Spousal Rights to Inventions: A Latent Threat to Corporate Patent Portfolios
26 Pages Posted: 7 Nov 2019
Date Written: October 28, 2019
The intersection between patent law and family law principles has the potential to create an irreconcilable conflict in the area of patent ownership. These two legal worlds operate by virtue of different statutory provisions of automatic vesting of title that appear to be unable to coexist. Under U.S. patent law, ownership of a patent automatically vests, as personal property, in the individual inventor. Many, if not most, inventors are employees who, under some written obligation (such as a routine employment agreement), assign their ownership rights to the inventions created as part of their jobs to their employers. At the same time, however, property acquired by a married individual (in most, if not all states) is considered marital or community property of the married couple. In that case, then, when an employee invents something and acquires an interest in a patent (which the employee does automatically upon invention under U.S. law), that patent may become marital property of the couple before the employee assigns the employee’s interest to the employer. In other words, an employer who receives an assignment from the employee alone of only the employee’s interest may end up owning the patent jointly with the spouse who has his or her own undivided interest in the marital property.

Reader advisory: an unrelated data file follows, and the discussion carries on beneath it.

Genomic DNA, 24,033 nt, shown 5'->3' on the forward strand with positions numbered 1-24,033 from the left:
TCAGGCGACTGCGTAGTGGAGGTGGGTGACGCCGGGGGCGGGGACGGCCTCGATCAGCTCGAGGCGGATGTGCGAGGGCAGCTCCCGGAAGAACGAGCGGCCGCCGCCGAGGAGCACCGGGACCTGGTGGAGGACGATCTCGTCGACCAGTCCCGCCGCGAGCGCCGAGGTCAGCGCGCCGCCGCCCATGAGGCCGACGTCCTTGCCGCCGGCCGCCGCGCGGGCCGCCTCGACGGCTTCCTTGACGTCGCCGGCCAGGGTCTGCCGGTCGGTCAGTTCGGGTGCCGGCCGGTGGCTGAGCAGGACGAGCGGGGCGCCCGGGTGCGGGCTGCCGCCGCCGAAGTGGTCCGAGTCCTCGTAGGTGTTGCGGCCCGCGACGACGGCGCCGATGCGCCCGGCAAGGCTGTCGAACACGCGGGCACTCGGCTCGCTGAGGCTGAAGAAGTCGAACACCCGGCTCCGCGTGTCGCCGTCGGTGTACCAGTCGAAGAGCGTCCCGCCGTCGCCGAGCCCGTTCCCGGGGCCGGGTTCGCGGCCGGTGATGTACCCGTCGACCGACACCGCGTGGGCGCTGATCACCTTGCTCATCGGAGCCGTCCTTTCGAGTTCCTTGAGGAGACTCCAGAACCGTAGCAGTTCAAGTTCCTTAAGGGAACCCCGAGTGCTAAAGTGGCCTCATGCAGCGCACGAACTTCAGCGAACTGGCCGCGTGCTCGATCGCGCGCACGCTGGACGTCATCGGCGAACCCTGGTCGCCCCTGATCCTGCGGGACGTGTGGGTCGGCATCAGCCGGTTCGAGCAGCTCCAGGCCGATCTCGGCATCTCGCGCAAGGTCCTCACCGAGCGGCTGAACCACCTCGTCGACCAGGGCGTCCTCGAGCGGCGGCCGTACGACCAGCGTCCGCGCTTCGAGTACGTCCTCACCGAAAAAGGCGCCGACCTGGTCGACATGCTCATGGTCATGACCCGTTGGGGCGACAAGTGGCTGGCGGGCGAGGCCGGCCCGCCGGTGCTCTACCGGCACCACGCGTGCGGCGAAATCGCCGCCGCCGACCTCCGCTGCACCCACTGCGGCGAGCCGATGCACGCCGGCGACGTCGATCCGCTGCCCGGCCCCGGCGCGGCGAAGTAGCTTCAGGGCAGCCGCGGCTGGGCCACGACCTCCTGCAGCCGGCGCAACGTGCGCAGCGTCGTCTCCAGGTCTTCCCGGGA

This problem is particularly acute when, as is commonly the case, the assignment from the employee to the employer is a present assignment of an expectant interest which transfers legal title in the patent to the employer as soon as the patent arises. In that case, the two property regimes — patent law and marital property law — have competing, incompatible automatic vesting regimes. Patent law automatically vests ownership of patents in inventors and, by virtue of most common employment agreements, their employees; marital law, at least in community property states, automatically vests ownership of property in the spouse. The result, never previously explored, is that vast corporate patent portfolios may be subject to co-ownership with thousands of individual employee spouses (or ex-spouses).
Federal courts may not be able to resolve this conflict without wading into family law, an area traditionally left to the states. In addition, federal courts have long maintained that patent ownership is a matter of state property and contract law, making a judicial remedy on the basis of preemption unlikely. In Spousal Rights to Inventions: A Latent Threat to Corporate Patent Portfolio, we propose new federal legislation is necessary to create predictability in corporate patent ownership. Additionally, we provide some practical suggestions for employers confronted with this dilemma.
Keywords: intellectual property, patent, family law, spouses, corporate
JEL Classification: K11, K36
Suggested Citation: Suggested Citation